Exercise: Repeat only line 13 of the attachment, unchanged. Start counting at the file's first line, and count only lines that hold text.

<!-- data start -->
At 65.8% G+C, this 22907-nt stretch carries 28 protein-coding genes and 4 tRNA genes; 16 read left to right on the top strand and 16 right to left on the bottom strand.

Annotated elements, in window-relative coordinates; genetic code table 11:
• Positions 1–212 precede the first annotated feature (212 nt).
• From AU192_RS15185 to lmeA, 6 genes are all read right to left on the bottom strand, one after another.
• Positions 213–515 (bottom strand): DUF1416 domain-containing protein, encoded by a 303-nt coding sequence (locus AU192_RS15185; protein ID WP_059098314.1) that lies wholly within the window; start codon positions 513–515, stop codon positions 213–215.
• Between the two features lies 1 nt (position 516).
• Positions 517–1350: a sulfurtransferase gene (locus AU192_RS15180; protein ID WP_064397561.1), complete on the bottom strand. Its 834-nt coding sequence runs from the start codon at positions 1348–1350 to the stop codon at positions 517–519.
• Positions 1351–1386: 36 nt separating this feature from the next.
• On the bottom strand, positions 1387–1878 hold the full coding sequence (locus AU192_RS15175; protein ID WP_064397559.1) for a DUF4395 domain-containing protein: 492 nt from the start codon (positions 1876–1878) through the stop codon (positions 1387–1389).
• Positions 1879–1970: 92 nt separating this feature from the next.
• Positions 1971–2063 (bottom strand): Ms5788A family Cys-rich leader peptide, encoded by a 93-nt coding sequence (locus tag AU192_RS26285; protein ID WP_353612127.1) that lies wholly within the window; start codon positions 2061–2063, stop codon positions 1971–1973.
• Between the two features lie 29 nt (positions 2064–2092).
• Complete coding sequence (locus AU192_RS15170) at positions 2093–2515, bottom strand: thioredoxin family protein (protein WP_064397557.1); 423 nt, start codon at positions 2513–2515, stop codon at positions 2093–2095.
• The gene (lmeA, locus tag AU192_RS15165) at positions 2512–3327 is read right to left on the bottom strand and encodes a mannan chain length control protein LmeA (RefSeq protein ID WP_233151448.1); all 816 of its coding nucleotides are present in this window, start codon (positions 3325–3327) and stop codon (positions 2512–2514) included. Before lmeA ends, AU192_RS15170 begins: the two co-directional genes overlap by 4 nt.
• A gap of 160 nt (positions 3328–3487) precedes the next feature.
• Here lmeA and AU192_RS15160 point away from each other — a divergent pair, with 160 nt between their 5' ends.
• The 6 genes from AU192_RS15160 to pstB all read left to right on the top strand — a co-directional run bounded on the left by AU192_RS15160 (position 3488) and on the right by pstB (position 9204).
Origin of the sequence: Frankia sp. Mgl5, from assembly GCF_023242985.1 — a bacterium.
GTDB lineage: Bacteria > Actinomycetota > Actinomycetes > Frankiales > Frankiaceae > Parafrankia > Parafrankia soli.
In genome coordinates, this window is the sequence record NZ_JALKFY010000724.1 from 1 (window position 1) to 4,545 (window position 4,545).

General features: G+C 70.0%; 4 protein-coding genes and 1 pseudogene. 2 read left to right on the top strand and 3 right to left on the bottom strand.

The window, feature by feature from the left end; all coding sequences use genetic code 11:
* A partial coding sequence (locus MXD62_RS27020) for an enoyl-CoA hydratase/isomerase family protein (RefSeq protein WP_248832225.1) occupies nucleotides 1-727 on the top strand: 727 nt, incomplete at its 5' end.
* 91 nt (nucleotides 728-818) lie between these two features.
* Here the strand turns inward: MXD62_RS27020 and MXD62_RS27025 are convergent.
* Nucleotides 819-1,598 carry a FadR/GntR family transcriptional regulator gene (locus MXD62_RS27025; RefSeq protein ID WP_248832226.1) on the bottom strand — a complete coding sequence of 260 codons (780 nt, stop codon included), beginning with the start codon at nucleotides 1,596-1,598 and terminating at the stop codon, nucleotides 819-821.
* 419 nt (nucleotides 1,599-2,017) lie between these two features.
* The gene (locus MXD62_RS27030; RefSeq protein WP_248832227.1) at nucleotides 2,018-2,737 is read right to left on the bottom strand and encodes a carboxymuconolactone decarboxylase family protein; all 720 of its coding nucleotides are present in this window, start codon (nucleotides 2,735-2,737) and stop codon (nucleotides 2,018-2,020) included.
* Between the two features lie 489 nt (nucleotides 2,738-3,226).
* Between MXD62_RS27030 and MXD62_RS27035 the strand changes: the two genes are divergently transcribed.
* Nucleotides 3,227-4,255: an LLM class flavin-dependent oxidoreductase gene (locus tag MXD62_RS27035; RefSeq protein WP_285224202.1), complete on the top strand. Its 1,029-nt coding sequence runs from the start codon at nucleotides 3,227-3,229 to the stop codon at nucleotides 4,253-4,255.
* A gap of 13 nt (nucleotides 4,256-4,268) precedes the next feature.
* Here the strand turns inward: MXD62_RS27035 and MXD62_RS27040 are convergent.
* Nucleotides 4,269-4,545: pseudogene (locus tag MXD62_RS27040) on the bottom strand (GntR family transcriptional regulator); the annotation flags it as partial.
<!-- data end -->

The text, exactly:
• Complete coding sequence (locus AU192_RS15170) at positions 2093–2515, bottom strand: thioredoxin family protein (protein WP_064397557.1); 423 nt, start codon at positions 2513–2515, stop codon at positions 2093–2095.